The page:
Future funds will pay for more creative, customized elements aimed to inspire and bring ‘magic’ into the play space
By Polly Mikula
Soon after Killington Elementary School students departed for summer break on June 11, excavators showed up. A week later, the community-built wooden playground that had welcomed students to school for over 30 years was gone.
“It’s so sad to see it go,” said Police Chief Whit Montgomery, who had played on the structure when he was a student at the school.
But Principal Mary Guggenberger said that the decades had taken a toll on the old structure and it, unfortunately, no longer met the safety or developmental requirements of a play structure today. A new playground will be built in the field next to the school later this summer.
“Kids’ Kingdom has long been a valued treasure at Killington Elementary School,” Guggenberger said of the old playground. “The project was done more than 30 years ago with some major, and quite costly, repair work done on it about 11 years ago. Today, the design and construction of the Kingdom no longer meet the developmental and safety criteria of all KES students. The structure is deteriorating, and a Band-Aid approach will no longer work on this dated, yet much loved Kids’ Kingdom.”
While Guggenberger knew that the playground was deteriorating, new licensing requirements and a laundry list of concerns issued by the insurance company helped spark urgency. Planning began to design and fund a new play structure months ago.
“It feels fast, but it really has been a long time coming,” said Kimberly Harris, president of Parents and Educators Aligned for Killington Students (PEAKS).
“We didn’t want to take this on… especially during a pandemic, but it had to be done,” she said.
PEAKS held an open meeting for the community via Zoom on Tuesday morning, June 15, to discuss the renovation plans for Kids’ Kingdom.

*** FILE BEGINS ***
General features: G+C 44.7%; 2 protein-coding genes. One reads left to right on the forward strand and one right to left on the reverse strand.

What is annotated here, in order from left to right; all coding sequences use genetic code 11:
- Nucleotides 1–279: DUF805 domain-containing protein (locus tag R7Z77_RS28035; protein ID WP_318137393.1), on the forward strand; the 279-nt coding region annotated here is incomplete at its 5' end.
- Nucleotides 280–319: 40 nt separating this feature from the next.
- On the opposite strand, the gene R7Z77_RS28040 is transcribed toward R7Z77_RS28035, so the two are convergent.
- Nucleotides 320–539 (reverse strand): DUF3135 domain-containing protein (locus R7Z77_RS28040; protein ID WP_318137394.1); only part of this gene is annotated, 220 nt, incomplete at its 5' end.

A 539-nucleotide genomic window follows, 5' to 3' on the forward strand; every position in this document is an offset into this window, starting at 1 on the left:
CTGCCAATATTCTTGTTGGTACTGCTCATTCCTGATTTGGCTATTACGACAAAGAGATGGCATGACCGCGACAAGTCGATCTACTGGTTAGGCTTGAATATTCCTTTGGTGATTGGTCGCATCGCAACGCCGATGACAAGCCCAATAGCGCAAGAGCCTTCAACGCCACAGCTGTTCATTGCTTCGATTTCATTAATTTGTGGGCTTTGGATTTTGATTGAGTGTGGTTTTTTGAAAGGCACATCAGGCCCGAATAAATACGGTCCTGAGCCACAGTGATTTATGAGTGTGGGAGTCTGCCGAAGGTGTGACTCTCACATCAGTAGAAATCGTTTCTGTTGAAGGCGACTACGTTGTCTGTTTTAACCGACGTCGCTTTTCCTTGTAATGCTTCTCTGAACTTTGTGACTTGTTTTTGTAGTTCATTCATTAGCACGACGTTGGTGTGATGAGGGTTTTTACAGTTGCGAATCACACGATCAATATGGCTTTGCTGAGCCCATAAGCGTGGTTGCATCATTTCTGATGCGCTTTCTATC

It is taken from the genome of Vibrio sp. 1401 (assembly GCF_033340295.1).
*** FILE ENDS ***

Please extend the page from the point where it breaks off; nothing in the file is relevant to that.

“New equipment isn’t the same, it has a very different feel… Kids’ Kingdom had a lot of magic around it,” said Harris. “Funds raised from this effort will be dedicated to making the new playground a special, Killington-style experience for our kids,” she added. “I don’t think any of us want to see a cookie-cutter playground that you could find anywhere… we’re asking for community input to see how we can make the new Kids’ Kingdom as special and magical as it can be.”
“Kids’ Kingdom set a high bar,” Guggenberger added. “Since we can’t just replace it, we need to consider the play-based learning environment as a phased approach. We just can’t fund it all at once — and the work can’t all happen all at once anyway,” she said.
The first phase of the PEAKS Kids’ Kingdom Rebuild Initiative was aimed at the purchase of the new playground equipment — about $70,000.
“We’ve received funding from Casella Waste Systems, Killington Resort and the Play it Forward Fund, Rutland Regional Medical Center, Ottauquechee Health Foundation, Boston Children’s Hospital Anesthesia Foundation, and The Karr Group — allowing us to cover the expense of purchasing new state-of-the-art playground equipment,” Sarah Hewitt wrote on the GoFund Me page Kids’ Kingdom [email protected] Elementary School. “As we transition to Phase 2 of our rebuild fundraising initiative, we look to focus on the creative design and greater Killington community representation that has historically made the Kingdom such an extraordinary place.”
The GoFundMe campaign launched June 7 and received over $6,000 in donations in its first two days, according to Missy Karr, a PEAKS member. And as of Tuesday, June 23, it has received 22 donations totaling $10,445 of its $40,000 goal.
“The outpouring of support from the greater Killington community with this initiative has been both inspiring and motivating,” Karr said. “Our committee will continue to work hard through the summer months to push forward with creative design work and ongoing fundraising for the playground.”
“Now we’re entering Phase 2, the ‘design and community’ phase,” said Lorelei Danilchick, a PEAKS member. “In this phase we hope to bring magic to the new Kids’ Kingdom,” she said.
PEAKS is currently brainstorming customized features that they may incorporate into the the new playground, funds permitting.
An embankment slide, similar to the one at Woodstock Elementary School, a mud kitchen, and an outdoor xylophone were some of the creative ideas discussed at the community forum on June 15. Brainstorming continues.
“We’re looking for creative minds, active participation and funding,” said Danilchick. “We welcome all ideas!”
“We’re certainly not playground designers,” said Karr. “This is a grassroots effort, we want more community members to be involved for the project to really gain traction and awareness. The more minds we can put together the better it will be.”